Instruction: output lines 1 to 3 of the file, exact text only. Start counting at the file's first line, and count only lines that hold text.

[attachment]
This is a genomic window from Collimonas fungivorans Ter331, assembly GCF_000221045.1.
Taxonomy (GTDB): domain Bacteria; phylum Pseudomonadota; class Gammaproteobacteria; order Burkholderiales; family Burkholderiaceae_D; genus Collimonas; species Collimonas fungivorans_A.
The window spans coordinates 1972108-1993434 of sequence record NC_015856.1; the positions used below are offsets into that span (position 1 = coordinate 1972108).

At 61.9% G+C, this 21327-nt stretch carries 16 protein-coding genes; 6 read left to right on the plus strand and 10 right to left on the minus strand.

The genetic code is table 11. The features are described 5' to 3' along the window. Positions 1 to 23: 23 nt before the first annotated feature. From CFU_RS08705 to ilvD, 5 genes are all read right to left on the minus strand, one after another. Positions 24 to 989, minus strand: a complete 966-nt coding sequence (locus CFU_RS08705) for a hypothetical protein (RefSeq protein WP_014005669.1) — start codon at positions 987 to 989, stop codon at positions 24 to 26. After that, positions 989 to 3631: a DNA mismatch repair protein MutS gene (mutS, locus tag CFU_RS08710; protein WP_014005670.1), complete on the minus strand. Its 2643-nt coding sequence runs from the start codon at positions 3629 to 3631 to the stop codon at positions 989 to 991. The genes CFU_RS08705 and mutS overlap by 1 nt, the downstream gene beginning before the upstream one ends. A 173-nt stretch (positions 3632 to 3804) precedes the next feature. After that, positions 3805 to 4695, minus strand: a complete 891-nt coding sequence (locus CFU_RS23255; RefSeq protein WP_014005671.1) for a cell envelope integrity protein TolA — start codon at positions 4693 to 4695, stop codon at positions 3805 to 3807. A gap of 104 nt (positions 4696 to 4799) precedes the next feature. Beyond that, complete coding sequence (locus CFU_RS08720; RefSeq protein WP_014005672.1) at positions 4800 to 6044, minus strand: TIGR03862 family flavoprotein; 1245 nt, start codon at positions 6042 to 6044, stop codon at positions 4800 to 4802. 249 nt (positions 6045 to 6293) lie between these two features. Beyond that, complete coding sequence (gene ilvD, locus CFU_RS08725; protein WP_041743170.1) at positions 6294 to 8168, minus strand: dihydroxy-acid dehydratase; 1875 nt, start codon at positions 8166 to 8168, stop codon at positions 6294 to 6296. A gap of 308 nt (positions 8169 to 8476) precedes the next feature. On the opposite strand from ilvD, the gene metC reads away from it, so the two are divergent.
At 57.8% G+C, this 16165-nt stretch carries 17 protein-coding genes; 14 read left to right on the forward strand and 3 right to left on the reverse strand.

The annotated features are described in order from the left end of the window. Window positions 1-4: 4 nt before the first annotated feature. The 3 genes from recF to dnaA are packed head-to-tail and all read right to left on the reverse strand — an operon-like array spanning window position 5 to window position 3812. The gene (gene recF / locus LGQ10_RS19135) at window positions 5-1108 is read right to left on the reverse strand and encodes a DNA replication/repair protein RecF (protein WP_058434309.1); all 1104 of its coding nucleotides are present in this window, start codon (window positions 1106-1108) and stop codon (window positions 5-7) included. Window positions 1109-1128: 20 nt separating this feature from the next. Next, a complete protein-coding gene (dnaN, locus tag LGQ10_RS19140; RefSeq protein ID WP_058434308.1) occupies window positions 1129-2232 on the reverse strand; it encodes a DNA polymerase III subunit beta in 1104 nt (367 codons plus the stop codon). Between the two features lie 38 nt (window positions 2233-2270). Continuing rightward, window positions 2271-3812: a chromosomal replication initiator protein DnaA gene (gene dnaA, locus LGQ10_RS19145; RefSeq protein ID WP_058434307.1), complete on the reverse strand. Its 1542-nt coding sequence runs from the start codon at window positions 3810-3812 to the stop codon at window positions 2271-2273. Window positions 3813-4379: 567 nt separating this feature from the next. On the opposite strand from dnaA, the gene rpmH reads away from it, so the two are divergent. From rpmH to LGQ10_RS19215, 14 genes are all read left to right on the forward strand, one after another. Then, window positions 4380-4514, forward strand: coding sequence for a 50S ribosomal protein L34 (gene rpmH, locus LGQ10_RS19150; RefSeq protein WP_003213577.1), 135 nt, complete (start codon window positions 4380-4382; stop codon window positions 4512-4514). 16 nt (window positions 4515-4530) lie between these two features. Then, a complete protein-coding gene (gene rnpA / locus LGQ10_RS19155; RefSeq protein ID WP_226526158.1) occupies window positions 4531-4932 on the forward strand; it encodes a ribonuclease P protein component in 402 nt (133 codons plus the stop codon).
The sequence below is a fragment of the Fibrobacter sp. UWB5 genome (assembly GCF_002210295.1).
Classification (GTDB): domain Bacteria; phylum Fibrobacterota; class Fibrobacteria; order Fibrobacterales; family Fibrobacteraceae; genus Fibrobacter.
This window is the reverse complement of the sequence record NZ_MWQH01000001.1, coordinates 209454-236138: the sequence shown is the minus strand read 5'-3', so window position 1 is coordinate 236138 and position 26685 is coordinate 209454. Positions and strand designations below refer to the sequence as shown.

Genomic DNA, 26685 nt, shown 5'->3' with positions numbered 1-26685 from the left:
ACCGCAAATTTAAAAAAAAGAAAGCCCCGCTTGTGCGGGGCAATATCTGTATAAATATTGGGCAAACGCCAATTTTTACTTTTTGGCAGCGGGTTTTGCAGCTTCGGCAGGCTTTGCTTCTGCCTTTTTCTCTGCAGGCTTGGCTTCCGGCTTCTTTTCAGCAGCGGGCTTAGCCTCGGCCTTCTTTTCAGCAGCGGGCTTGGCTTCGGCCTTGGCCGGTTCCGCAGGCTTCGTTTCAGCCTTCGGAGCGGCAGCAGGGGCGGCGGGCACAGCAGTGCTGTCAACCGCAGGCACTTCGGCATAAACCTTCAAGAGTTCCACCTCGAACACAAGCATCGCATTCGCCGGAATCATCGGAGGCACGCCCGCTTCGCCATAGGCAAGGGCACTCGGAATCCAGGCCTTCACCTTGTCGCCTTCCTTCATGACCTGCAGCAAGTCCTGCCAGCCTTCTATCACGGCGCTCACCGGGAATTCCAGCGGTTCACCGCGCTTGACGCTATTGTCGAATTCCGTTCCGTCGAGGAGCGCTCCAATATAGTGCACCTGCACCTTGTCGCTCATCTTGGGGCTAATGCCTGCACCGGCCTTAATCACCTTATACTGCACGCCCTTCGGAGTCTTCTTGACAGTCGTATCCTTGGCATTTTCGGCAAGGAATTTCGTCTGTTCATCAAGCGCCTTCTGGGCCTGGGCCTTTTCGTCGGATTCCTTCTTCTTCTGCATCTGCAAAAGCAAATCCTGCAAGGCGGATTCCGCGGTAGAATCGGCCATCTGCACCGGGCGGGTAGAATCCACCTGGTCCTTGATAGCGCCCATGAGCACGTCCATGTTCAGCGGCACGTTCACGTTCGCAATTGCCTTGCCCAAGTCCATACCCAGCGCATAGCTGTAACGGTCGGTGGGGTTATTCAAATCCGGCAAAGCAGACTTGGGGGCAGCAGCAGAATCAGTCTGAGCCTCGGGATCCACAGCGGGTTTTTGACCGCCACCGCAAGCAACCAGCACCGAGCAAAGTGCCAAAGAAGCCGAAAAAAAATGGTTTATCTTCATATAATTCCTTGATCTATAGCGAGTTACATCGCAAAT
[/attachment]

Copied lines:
This is a genomic window from Collimonas fungivorans Ter331, assembly GCF_000221045.1.
Taxonomy (GTDB): domain Bacteria; phylum Pseudomonadota; class Gammaproteobacteria; order Burkholderiales; family Burkholderiaceae_D; genus Collimonas; species Collimonas fungivorans_A.
The window spans coordinates 1972108-1993434 of sequence record NC_015856.1; the positions used below are offsets into that span (position 1 = coordinate 1972108).